Salt River Project says it and AES Corp. will build the utility's first standalone battery-based energy storage project.

The 10 megawatt, 40-megawatt-hour energy storage array, to be supplied by Fluence, will provide peaking capacity to the grid during high energy demand periods.

The project will be built in Chandler, Arizona, and was procured as part of an SRP effort to learn more about grid-scale battery storage. Mortenson will provide the engineering, procurement and construction for the balance of the plant portion of the project.

Under the 20-year agreement, AES will provide SRP with the battery-based energy storage system that will be charged by an SRP distribution substation. Fluence’s Advancion energy storage technology can deliver the energy equivalent to power about 2,400 homes in the greater Phoenix area for up to four hours.

Solar Powered Storage for APS

In February 2018, Arizona Public Service signed a 15-year power-purchase agreement with First Solar for peaking power from a 50 MW solar-powered battery.

First Solar will build and operate the facility that includes a 65-MW solar field to charge the battery. The field will store power when the sun is high in the sky and deliver it to customers between 3 and 8 p.m. when the sun is on its way down, but energy use is peaking.

The Energy Information Administration says that battery energy storage is used for a variety of ancillary services. Credit: EIAThe Energy Information Administration says that battery energy storage is used for a variety of ancillary services. Credit: EIAThe Arizona Public Service project adds to the three grid-scale batteries currently on APS’s system. Over the next 15 years, APS says it plans to adopt more than 500 MW of additional battery storage.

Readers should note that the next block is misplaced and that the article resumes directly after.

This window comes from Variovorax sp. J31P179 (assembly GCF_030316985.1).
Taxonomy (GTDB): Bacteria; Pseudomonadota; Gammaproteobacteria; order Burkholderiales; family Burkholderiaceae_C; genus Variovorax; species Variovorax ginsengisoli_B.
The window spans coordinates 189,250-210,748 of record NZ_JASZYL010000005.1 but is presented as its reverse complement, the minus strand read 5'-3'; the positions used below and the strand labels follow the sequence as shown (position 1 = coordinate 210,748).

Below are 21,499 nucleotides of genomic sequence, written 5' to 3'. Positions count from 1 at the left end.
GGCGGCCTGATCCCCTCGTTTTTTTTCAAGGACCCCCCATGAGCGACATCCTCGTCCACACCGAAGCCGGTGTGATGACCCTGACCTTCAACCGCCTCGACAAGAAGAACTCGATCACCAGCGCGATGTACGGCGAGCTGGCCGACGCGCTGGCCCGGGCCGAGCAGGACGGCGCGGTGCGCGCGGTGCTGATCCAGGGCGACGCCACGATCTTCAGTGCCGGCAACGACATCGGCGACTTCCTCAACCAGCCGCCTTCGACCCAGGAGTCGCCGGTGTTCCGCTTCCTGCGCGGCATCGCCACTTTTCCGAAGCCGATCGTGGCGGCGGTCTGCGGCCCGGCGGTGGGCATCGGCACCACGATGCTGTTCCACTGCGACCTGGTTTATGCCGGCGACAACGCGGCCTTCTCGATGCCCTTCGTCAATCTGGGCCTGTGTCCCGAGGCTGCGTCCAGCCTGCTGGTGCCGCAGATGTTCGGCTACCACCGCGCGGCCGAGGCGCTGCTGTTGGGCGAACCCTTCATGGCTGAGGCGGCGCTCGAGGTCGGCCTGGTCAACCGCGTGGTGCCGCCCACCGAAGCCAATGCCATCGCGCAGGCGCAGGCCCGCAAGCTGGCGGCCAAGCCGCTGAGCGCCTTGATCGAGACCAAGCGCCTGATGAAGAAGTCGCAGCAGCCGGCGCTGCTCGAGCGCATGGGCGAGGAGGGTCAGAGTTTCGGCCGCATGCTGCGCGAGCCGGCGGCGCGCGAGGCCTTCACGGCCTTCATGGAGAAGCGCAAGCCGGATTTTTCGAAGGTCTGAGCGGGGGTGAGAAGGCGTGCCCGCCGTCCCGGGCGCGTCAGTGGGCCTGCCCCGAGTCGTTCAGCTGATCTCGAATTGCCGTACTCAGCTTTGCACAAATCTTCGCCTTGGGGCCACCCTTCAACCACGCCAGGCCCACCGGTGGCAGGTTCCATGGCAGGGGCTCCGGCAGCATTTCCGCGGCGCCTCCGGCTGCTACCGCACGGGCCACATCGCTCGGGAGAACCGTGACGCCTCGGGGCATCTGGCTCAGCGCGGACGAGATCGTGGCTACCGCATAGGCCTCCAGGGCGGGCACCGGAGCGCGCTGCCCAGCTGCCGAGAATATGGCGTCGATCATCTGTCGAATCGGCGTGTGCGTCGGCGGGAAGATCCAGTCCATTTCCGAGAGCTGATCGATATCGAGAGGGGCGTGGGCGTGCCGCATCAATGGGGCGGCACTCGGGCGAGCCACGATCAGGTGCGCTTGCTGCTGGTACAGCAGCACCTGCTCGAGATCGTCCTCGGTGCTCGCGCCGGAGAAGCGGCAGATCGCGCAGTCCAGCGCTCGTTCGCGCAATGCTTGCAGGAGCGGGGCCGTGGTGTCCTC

Regulatory Initiatives

In January 2018, Arizona utility regulator Andy Tobin proposed that utilities source 80 percent of their electricity from renewable and nuclear energy resources by 2050 and deploy 3,000 MW of energy storage by 2030.

A proposed "Clean Peak Standard" in Tobin's Energy Modernization Plan would require utilities to deliver an increasing portion of their renewable energy during peak demand hours. The state's consumer advocate offered a similar proposal in 2016.

On February 15, the Federal Energy Regulatory Commission voted 5-0 to remove what it said were nationwide barriers to the participation of electric storage resources in the capacity, energy and ancillary services markets operated by Regional Transmission Organizations and Independent System Operators.

In a November 2016 Notice of Proposed Rulemaking, the Obama-era FERC said that market rules designed for traditional generation resources can create barriers to entry for emerging technologies such as electric storage resources.